Another programming challenge is to link two separately developed parallel applications that need to share information. One way to handle this situation might be to use output from one application as input to the other, but it's not always feasible. The other traditional method would be to combine the applications into a single, monolithic program, which adds not only time and effort, but also complexity.

Meta-Chaos provides another solution. In this case, the developers must modify each application to make Meta-Chaos calls to send data to or receive data from the other application. The application developers need to declare what data structures to send and where. Meta-Chaos computes and executes a data schedule to move data between the applications (Figure 2).

"For these multi-applications, it's not possible to treat either application as a black box," Sussman said. "To get the interaction right, the applications need to know something about one another. For completely general application interaction, that requires metacomputing techniques."

In fact, Meta-Chaos is now using the services of Globus, one of the projects of NPACI's Metasystems thrust area, to start programs and manage the underlying interprocessor communication. Experiments conducted by the Maryland group show that Meta-Chaos does not create substantial performance costs. Meta-Chaos performance compares favorably with the performance of a monolithic application to carry out equivalent tasks. Factoring in the complexity of writing the new application makes Meta-Chaos even more attractive.

In an NPACI Earth Systems Science project, Mary Wheeler at the University of Texas is leading an effort to link two applications and better simulate the behavior of bays and estuaries. The first application, UTBEST, simulates water movement in coastal areas. The second, CE-QUAL-ICM2, computes the chemical transport and reactions of pollutants in the water. The data that must be shared between these two simulators is substantial, and Wheeler's group is using Maryland's Active Data Repository (ADR) to couple the simulations efficiently. The glue holding all the components together is Meta-Chaos, which moves the shared data between the various parallel programs (Figure 3).

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The original application that motivated the Maryland group to develop Meta-Chaos was Titan, an image processor that performs land-cover classification using satellite imagery stored in the ADR. Under NPACI, the Titan effort is being leveraged in collaboration with Joseph Já Já and John Townshend at Maryland. Já Já and Townshend are the principle investigators on the NASA-funded Global Land Cover Facility (GLCF), and the NPACI Quantitative Geography for Ground Truth project of the Earth Systems Science thrust area (see the July-September 1998 ENVISION).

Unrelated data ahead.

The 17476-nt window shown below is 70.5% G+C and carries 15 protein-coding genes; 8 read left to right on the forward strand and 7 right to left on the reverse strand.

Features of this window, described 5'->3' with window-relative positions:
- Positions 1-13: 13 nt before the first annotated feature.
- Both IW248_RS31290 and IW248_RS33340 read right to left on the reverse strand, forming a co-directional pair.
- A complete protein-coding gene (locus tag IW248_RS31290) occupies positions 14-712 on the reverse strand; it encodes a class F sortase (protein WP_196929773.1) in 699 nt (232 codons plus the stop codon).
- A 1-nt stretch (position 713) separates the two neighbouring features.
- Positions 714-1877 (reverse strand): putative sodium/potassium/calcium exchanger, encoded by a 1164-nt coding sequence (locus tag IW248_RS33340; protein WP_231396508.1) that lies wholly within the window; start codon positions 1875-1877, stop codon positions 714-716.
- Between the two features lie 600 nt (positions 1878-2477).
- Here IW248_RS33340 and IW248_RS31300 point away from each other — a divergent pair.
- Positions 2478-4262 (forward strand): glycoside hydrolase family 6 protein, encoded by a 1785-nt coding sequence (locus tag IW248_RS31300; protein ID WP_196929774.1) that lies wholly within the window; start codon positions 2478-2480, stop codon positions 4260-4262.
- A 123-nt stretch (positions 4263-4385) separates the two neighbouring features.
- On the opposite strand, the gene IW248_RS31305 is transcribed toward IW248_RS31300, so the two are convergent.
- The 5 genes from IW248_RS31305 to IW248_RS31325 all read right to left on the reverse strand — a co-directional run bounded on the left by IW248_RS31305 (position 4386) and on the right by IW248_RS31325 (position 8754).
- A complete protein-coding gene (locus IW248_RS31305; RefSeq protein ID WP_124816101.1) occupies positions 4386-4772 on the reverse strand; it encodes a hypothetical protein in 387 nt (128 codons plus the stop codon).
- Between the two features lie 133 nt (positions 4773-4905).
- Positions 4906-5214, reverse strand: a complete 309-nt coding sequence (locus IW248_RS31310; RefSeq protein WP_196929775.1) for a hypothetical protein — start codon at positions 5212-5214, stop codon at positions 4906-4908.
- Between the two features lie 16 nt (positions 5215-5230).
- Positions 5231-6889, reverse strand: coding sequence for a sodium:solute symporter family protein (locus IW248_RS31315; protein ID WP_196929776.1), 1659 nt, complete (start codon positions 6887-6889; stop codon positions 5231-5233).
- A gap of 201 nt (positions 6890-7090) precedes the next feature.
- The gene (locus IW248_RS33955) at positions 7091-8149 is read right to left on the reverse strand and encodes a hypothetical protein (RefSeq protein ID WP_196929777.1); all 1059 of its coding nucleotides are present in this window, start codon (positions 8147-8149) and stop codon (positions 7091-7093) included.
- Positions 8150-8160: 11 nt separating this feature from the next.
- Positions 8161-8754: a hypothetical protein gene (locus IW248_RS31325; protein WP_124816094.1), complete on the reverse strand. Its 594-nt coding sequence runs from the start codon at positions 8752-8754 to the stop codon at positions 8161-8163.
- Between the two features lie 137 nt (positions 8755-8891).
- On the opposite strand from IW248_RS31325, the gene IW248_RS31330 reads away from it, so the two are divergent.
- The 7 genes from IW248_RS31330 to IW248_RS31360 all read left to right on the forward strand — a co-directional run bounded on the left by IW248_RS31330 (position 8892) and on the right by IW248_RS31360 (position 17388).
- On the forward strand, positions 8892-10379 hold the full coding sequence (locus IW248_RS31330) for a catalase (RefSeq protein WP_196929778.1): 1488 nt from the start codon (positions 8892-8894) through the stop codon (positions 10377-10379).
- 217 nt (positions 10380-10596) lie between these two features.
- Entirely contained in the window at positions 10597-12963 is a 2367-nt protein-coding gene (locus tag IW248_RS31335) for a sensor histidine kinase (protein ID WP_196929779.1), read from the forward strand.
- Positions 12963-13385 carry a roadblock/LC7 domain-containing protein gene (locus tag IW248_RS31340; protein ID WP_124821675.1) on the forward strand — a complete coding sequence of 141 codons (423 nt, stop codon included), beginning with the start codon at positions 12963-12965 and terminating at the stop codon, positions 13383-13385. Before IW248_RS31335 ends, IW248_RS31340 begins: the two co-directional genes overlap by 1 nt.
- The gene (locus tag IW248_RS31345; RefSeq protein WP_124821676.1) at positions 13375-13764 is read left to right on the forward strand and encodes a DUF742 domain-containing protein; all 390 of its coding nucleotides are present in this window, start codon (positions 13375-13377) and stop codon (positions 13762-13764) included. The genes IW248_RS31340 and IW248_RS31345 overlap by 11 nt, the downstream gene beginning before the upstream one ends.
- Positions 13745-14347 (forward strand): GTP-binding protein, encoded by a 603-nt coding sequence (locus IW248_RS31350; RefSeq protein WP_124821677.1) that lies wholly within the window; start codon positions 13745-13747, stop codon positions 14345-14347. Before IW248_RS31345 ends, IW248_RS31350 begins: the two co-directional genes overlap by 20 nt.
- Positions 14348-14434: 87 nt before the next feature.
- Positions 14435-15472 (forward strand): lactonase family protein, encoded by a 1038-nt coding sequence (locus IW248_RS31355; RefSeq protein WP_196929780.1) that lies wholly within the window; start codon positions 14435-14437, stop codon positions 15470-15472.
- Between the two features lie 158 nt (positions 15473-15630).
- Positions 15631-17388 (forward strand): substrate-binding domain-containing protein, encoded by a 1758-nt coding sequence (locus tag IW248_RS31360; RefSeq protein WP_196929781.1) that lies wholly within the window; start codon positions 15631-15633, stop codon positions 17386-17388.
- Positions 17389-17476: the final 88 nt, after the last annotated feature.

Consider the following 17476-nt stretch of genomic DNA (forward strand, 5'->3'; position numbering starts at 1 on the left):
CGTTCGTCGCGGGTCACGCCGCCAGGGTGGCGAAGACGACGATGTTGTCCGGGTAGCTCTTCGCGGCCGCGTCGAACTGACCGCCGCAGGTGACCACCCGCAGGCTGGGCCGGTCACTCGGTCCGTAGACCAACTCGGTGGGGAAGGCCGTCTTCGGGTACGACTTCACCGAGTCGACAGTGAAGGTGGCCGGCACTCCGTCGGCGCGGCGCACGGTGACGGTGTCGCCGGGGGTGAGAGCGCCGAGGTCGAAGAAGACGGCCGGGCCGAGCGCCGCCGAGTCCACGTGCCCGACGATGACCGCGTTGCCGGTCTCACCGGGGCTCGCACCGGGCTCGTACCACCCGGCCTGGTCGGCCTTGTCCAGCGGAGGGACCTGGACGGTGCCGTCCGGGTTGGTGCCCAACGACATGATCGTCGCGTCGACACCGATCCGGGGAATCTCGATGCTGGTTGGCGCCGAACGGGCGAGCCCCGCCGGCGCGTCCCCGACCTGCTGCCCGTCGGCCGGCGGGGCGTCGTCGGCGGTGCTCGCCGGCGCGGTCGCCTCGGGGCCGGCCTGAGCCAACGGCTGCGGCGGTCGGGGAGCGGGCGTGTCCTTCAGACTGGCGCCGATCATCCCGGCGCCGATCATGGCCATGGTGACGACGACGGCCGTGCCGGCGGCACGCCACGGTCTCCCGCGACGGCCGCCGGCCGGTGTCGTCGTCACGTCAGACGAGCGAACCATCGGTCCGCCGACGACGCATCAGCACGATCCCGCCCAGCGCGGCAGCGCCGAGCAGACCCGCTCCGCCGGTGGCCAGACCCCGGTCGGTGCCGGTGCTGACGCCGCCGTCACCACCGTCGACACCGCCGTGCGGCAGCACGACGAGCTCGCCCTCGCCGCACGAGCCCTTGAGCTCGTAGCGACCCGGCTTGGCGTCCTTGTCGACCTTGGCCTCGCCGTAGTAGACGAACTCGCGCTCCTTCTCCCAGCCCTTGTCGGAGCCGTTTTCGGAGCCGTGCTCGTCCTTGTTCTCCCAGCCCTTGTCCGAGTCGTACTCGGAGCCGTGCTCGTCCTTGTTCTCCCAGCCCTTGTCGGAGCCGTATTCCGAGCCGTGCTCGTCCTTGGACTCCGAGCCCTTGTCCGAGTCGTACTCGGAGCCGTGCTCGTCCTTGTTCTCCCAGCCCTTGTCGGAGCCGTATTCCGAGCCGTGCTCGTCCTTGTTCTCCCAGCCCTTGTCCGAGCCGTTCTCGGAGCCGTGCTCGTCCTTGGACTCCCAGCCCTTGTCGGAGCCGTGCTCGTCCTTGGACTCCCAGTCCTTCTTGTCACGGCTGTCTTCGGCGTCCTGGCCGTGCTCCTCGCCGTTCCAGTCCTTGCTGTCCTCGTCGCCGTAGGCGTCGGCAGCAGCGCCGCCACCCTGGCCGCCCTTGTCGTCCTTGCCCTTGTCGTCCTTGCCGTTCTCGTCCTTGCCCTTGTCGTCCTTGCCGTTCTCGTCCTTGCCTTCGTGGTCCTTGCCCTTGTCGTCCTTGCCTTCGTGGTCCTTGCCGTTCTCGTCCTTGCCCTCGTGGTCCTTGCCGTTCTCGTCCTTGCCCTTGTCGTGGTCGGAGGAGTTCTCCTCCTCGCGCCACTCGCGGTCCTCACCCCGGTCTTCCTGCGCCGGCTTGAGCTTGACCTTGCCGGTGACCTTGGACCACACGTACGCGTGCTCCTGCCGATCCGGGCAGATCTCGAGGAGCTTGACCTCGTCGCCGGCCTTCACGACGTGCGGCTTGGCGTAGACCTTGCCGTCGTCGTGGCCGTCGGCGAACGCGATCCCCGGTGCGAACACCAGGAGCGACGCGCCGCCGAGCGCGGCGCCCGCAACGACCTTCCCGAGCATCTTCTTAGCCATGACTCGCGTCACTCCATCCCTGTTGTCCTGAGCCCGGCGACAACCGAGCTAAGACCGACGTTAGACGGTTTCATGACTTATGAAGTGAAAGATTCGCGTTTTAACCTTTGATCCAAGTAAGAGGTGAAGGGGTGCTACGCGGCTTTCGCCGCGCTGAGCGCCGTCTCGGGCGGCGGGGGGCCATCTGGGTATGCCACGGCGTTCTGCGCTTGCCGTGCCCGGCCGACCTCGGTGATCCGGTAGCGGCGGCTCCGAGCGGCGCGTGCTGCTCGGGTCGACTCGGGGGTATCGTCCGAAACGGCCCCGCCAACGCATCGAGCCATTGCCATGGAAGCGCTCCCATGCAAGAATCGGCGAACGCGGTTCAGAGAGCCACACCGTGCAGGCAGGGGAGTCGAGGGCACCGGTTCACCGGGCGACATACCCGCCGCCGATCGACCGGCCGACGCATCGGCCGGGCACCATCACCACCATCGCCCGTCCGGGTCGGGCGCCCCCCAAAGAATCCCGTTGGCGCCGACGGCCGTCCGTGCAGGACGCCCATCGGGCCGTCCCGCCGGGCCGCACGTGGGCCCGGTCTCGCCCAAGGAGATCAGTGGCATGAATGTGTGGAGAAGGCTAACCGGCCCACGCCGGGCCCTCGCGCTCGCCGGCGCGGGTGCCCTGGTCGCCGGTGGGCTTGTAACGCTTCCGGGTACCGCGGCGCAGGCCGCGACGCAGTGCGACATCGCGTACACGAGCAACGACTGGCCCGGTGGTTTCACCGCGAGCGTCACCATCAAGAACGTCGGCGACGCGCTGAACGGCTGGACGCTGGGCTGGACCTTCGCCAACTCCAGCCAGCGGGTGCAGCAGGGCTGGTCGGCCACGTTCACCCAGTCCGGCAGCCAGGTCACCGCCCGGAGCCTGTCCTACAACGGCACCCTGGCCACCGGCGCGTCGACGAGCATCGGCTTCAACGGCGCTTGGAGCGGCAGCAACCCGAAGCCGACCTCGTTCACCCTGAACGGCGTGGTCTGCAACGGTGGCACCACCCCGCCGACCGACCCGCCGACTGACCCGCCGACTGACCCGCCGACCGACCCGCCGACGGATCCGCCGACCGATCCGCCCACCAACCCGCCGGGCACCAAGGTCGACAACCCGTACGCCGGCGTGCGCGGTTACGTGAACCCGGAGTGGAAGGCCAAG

"We used the interface being developed for GLCF with Meta-Chaos to visualize multi-layer information, which we presented as a demonstration at SC98," Já Já said. "Joel Saltz's group is also porting ADR to HPSS, which should make it possible for our KRONOS tool to use ADR for accessing and manipulating remotely sensed data. The ADR will make it easier to subset data and visualize multi-resolution data."

In general, any ADR application can take advantage of the services that Meta-Chaos offers. In addition to the ADR and Maryland's Chaos and Multiblock Parti libraries, more NPACI projects are slated to be extended for Meta-Chaos, including KeLP and the P-languages. When a new library is added, Meta-Chaos itself doesn't change, and neither do the previously added libraries.

In 1999, plans call for more NPACI projects to use Meta-Chaos, including an Earth Systems Science project for linking multi-scale, multi-resolution climate modeling simulations. Led by C. Roberto Mechoso at UCLA, this effort is joining atmospheric and oceanic global circulation models.

Also, NPACI is in the process of supporting Meta-Chaos on all platforms, an effort led by Richard Frost at SDSC. Presently, Meta-Chaos runs on any platform on which Globus runs, including the IBM SP and the UC Berkeley NOW cluster.

"We are encouraging library developers to provide the interface functions needed by Meta-Chaos," Sussman said. "We are also currently studying ways to incorporate Meta-Chaos's distributed data parallel objects into the CORBA object model, which would let data parallel programs interoperate with distributed object systems. Meta-Chaos provides the infrastructure to tie these disparate libraries and programming models together." --DH